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Welcome Back To The Office. Please Don't Touch Anything.03:26
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From inside the entrance to the Cambridge Innovation Center at 1 Broadway, Tim Rowe waves his hand over a sensor to open the door. (Robin Lubbock/WBUR)
From inside the entrance to the Cambridge Innovation Center at 1 Broadway, Tim Rowe waves his hand over a sensor to open the door. (Robin Lubbock/WBUR)

It's reopening week for some Massachusetts office buildings that have been closed for months because of the coronavirus pandemic.

Occupancy is capped at 25% to promote physical distancing, and some companies are taking additional measures.

At the Cambridge Innovation Center, home to hundreds of Kendall Square startups, the main entrance now opens with a wave of the hand, thanks to sensors beside the doors.

One of founder Tim Rowe's chief objectives is to reduce the need to touch common surfaces — things like door handles and elevator buttons — which explains the small, individually wrapped gadget that awaits each employee and visitor in the lobby.

It resembles a flip-top lighter. But instead of a flame inside, there's a rubber tip for pressing buttons and tapping shared computer screens. And the cap holds a sponge that can be soaked in sanitizer.

Between uses, the tip gets a coating of sanitizer from the sponge. So, whenever someone touches a surface with the little gizmo, they're "part of the [office] cleaning regimen, as a user," Rowe explains.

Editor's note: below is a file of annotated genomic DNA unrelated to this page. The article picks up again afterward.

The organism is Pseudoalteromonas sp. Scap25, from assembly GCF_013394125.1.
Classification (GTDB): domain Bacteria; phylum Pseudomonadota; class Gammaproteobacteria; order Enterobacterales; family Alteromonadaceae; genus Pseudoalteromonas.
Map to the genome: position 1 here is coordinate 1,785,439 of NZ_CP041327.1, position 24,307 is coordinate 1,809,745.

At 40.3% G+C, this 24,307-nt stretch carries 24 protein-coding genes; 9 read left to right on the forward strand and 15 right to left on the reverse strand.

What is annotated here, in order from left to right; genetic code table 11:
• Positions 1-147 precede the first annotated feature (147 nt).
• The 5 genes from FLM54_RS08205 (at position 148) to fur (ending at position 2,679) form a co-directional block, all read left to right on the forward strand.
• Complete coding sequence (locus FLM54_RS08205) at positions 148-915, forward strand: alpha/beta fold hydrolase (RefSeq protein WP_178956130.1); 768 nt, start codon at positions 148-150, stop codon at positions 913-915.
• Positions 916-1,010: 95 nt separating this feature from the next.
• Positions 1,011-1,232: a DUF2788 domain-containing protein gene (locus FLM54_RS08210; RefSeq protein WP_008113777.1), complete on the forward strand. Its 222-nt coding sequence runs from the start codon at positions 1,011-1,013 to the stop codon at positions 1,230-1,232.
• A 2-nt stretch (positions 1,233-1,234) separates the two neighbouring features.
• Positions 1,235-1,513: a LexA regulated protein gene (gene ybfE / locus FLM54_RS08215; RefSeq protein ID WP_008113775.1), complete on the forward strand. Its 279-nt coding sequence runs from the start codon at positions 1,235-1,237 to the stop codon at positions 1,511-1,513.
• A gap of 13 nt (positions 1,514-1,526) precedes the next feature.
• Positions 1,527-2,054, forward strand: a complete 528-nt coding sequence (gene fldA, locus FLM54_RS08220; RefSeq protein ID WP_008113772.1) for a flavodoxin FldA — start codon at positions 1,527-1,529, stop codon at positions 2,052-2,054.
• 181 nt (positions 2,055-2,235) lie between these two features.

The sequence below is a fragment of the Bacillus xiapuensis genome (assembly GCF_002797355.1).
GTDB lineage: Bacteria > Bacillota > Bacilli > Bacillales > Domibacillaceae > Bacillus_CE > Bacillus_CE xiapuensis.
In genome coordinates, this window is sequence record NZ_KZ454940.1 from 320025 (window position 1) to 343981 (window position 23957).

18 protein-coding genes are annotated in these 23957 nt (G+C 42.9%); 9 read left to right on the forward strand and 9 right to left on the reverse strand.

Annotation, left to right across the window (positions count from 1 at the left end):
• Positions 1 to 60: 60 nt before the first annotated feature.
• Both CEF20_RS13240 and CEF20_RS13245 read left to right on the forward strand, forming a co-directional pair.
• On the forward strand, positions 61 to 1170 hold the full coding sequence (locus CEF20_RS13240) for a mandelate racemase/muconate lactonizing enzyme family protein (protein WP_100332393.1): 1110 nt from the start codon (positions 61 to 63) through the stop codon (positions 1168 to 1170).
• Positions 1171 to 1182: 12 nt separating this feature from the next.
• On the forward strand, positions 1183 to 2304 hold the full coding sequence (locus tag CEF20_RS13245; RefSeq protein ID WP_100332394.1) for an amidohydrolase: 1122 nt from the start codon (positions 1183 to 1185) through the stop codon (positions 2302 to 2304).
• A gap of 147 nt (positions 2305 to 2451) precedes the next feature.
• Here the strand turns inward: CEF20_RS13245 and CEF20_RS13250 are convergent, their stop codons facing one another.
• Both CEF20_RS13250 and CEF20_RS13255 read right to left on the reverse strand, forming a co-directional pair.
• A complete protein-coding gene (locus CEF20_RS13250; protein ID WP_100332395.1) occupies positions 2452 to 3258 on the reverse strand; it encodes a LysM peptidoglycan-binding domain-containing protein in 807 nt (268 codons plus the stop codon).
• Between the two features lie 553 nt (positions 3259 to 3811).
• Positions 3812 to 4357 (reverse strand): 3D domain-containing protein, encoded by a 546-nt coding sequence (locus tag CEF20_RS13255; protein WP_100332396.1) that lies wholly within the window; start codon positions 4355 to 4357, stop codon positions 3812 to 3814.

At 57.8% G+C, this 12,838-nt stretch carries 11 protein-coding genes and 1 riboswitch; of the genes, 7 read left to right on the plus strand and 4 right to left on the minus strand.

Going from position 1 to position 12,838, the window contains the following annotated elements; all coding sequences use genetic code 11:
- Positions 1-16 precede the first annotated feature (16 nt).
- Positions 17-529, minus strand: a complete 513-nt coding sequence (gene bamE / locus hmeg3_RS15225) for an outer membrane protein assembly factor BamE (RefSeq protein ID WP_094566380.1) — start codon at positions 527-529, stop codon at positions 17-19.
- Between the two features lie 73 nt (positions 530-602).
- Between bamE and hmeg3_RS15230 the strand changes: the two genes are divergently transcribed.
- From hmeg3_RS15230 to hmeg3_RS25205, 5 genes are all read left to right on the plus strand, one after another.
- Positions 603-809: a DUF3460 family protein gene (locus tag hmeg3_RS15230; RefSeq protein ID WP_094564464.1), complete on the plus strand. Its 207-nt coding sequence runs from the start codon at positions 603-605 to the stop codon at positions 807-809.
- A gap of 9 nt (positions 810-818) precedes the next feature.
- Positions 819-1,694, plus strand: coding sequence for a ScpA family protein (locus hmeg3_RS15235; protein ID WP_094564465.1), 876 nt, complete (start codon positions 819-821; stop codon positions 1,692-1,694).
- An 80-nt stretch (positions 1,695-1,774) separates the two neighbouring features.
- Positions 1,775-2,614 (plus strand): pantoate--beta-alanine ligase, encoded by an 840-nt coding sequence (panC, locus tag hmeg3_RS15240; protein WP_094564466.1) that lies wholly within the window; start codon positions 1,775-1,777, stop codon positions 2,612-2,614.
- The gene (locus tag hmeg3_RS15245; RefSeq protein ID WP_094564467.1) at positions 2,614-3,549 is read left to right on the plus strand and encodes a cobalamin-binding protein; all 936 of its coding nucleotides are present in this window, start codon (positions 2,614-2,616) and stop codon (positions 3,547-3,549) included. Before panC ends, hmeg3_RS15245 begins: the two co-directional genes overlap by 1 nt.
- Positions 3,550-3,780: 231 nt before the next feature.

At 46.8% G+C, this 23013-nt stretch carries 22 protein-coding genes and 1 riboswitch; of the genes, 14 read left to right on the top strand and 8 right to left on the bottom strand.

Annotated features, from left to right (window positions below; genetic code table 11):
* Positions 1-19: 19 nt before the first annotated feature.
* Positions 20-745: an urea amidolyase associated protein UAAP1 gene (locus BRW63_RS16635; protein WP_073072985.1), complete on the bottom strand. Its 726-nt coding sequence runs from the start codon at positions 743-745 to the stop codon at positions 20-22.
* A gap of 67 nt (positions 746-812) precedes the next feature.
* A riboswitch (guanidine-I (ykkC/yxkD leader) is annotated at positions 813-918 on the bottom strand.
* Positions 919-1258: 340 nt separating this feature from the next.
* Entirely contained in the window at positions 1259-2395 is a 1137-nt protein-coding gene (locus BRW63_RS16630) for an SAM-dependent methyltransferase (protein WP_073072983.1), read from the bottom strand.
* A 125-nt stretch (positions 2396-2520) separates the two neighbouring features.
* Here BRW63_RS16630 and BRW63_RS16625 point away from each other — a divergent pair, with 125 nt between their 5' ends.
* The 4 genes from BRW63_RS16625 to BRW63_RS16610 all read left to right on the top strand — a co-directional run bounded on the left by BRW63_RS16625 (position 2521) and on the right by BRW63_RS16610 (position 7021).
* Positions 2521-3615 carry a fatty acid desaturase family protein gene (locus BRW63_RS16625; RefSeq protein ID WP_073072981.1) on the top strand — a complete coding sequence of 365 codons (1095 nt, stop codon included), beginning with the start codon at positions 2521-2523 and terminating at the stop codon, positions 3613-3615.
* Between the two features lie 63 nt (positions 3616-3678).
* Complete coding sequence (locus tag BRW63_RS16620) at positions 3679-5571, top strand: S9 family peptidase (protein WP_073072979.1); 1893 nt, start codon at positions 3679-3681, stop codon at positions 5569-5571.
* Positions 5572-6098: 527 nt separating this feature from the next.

CIC's no-contact door opener, which allows you to push or pull door handles and press elevator buttons without touching them. (Robin Lubbock/WBUR)
CIC's no-contact door opener, which allows you to push or pull door handles and press elevator buttons without touching them. (Robin Lubbock/WBUR)

Temperature scanners ensure no one with a fever above 100.4 degrees reaches the bank of elevators that now hold only two passengers at a time.

Upstairs, in the center's workspace, doors open with foot or forearm pulls. The entrepreneurs who work here wear masks and can get all the way to their desk chairs — spaced at least 6 feet apart, of course — without touching any shared surfaces with their hands.

It's reassuring, in one way, but a little unnerving in another. The Cambridge Innovation Center was a pioneer of the coworking movement, which is all about bumping into people and sharing ideas. Maintaining the collegial spirit could be challenging in a time when rubbing elbows with fellow entrepreneurs is forbidden.

"Yeah, I think that's true," Rowe acknowledged, "but let's remember the period of time we're talking about. This is a very unique period of time. And I think for people to pull back and focus on digital and video-based meetings — and some meetings are in person but with safe spacing — we think that works."

It'll have to do for now.

Less than half a mile away, the biotechnology company Moderna is racing toward a potential coronavirus vaccine. Rowe is optimistic that the effort, or one of the dozens like it, will succeed so his normally high-touch office can go back to handshakes and packed networking nights.

But, for now, the goal here — and in many other offices — is to touch as little as possible.

This segment aired on May 27, 2020.

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Callum Borchers Twitter Reporter
Callum covers the Greater Boston business community for Bostonomix.

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